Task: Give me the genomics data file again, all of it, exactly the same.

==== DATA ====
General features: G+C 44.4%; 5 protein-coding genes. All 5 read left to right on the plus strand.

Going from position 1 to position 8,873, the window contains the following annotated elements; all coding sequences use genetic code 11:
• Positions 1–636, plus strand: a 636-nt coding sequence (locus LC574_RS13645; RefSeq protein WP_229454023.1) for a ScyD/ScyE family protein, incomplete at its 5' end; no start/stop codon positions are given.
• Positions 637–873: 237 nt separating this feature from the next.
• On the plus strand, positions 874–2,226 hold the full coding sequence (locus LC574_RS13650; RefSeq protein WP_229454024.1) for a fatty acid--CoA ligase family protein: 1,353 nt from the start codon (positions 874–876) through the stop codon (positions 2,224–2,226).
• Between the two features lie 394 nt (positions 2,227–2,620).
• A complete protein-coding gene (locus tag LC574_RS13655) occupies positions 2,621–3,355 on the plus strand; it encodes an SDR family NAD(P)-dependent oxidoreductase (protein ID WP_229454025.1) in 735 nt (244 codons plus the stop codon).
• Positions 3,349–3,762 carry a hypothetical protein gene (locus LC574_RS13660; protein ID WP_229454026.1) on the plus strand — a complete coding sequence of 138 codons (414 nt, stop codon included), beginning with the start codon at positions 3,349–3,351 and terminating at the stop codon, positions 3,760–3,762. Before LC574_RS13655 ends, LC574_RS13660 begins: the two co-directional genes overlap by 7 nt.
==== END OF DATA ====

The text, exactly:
General features: G+C 44.4%; 5 protein-coding genes. All 5 read left to right on the plus strand.

Going from position 1 to position 8,873, the window contains the following annotated elements; all coding sequences use genetic code 11:
• Positions 1–636, plus strand: a 636-nt coding sequence (locus LC574_RS13645; RefSeq protein WP_229454023.1) for a ScyD/ScyE family protein, incomplete at its 5' end; no start/stop codon positions are given.
• Positions 637–873: 237 nt separating this feature from the next.
• On the plus strand, positions 874–2,226 hold the full coding sequence (locus LC574_RS13650; RefSeq protein WP_229454024.1) for a fatty acid--CoA ligase family protein: 1,353 nt from the start codon (positions 874–876) through the stop codon (positions 2,224–2,226).
• Between the two features lie 394 nt (positions 2,227–2,620).
• A complete protein-coding gene (locus tag LC574_RS13655) occupies positions 2,621–3,355 on the plus strand; it encodes an SDR family NAD(P)-dependent oxidoreductase (protein ID WP_229454025.1) in 735 nt (244 codons plus the stop codon).
• Positions 3,349–3,762 carry a hypothetical protein gene (locus LC574_RS13660; protein ID WP_229454026.1) on the plus strand — a complete coding sequence of 138 codons (414 nt, stop codon included), beginning with the start codon at positions 3,349–3,351 and terminating at the stop codon, positions 3,760–3,762. Before LC574_RS13655 ends, LC574_RS13660 begins: the two co-directional genes overlap by 7 nt.